In contemporary studies on laughter and humour, it is quite striking that scholars very much tend to oppose the two main theories that have been defended from early Modern philosophy on: on the one hand, the so-called Superiority theory which Hobbes proposed, and the so-called Incongruity theory which, one century later, Hutcheson vigorously opposed to Hobbes. Nowadays, almost everyone seems to defend one version or another of the incongruity theory. Indeed, following Hutcheson, scholars have noticed again and again that many jokes can hardly be seen as including any obvious sense of superiority which might explain why they are funny. And yet, there are many jokes (think of Polish jokes, or Lightbulb jokes as well) that are rather aggressive in one way or another. It thus seems that aggressiveness is part of (what causes) our laughter. How can we deal with these two apparently conflicting views? I suggest that Aristotle might well offer us an interesting way of dealing with this difficulty.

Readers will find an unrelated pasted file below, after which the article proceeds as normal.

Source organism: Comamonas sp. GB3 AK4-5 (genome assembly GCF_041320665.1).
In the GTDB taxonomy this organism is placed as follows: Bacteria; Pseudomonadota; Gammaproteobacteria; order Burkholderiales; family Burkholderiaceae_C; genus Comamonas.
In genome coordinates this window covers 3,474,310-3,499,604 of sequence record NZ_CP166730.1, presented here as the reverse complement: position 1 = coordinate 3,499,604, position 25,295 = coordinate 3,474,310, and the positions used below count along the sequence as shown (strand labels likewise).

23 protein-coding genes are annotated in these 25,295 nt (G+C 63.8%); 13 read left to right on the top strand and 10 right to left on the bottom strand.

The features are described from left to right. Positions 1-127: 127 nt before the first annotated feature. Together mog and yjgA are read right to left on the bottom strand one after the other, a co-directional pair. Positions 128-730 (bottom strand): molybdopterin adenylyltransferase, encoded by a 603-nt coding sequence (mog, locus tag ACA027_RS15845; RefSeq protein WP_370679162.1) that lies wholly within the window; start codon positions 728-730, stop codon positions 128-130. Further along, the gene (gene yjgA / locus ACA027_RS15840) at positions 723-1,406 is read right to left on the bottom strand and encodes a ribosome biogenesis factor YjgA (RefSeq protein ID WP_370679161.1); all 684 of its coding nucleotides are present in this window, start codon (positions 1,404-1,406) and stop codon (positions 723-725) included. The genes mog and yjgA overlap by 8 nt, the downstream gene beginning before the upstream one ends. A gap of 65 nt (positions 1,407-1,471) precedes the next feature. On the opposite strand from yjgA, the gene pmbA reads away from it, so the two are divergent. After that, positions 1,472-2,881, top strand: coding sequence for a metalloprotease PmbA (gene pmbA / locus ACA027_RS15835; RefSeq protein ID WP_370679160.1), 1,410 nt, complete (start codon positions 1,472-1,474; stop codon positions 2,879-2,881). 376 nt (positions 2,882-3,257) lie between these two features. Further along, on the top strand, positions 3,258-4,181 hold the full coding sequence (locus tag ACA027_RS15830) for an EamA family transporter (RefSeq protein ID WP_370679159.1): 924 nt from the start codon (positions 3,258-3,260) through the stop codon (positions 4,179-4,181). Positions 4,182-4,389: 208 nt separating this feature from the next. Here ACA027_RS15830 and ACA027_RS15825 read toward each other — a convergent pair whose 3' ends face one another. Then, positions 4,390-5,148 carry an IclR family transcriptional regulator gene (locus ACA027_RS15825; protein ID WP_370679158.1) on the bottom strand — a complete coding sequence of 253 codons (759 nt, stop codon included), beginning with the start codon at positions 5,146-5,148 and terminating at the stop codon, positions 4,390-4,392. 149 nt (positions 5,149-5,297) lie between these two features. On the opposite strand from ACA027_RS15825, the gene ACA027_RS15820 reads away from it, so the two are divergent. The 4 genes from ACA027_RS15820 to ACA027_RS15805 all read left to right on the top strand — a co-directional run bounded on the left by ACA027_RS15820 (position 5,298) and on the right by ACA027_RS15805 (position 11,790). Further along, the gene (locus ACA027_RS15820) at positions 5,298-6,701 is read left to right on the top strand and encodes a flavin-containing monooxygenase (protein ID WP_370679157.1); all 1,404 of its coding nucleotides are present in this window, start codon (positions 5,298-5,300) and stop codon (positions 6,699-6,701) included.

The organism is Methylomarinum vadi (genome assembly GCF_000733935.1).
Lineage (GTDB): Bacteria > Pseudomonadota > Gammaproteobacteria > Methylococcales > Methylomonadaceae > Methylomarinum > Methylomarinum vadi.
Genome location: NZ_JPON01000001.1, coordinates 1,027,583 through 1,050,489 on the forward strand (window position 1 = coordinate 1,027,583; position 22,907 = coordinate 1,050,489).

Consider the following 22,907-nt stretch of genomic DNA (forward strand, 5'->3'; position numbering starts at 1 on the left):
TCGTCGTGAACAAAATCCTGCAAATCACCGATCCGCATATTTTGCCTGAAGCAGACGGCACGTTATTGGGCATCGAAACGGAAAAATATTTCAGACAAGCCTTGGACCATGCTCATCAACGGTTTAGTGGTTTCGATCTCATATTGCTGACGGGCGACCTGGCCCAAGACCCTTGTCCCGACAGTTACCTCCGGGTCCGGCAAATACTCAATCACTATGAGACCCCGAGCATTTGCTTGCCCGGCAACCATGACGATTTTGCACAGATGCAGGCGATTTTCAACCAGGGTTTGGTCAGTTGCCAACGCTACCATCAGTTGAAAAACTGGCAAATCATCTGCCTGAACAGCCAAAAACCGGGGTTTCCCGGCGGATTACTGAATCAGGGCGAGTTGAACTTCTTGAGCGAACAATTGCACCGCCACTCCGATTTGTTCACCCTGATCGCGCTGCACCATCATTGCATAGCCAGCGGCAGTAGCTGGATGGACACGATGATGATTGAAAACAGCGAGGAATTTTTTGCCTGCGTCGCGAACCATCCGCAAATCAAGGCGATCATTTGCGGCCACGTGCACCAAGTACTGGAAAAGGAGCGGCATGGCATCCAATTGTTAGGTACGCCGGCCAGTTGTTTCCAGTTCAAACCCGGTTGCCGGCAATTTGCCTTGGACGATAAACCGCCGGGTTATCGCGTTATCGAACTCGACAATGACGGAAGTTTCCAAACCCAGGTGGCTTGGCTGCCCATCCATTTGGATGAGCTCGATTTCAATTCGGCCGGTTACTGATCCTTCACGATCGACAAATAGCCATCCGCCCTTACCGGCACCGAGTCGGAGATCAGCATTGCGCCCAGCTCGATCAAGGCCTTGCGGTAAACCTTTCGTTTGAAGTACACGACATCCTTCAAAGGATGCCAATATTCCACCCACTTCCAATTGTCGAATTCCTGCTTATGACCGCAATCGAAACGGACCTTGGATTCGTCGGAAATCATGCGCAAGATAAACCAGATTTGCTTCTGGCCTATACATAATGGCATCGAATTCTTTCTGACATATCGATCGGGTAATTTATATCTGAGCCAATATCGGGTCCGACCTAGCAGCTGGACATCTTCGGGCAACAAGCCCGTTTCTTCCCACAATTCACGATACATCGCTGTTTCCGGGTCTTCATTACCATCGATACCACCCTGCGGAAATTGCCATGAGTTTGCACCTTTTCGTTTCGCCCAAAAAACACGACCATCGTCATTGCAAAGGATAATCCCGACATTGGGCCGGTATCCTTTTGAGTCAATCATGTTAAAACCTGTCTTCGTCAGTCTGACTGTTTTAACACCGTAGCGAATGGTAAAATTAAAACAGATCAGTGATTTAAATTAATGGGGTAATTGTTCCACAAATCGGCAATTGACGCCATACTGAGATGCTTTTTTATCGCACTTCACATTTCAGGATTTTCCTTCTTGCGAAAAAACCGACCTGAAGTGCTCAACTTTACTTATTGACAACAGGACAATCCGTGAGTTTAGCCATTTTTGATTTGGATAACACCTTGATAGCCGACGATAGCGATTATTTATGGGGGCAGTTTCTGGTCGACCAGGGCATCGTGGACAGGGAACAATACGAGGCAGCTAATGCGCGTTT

Pierre Destrée is an Associate Research Fellow at the FNRS (Fonds National Belge de la Recherche Scientifique) and an Associate Professor at the Université catholique de Louvain, where he teaches ancient philosophy. His main areas of research are Plato's and Aristotle's ethics and politics, as well as their aesthetics; he has also had a longstanding interest in laughter and the usages of humor in ancient philosophy. He is the author of numerous journal articles and book chapters, mostly on presocratics, Plato and Aristotle. He has co-edited a dozen of books, most recently: (with M. Deslauriers), The Cambridge Companion to Aristotle’s Politics, Cambridge UP, 2013; (with P. Murray) The Blackwell Companion to Ancient Aesthetics, Wiley-Blackwell, 2015; (with Z. Giannopoulou) Plato: Symposium - A Critical Guide, Cambridge UP, 2017; (with R. Edmonds) Plato and the Power of Images, Brill (Series: MNEMOSYNE Supplements), 2017; (with F. Trivigno) Laughter, Humor and Comedy in Ancient Philosophy, Oxford UP (forthcoming 2018).

Respondent: Andrew Ford, Classics

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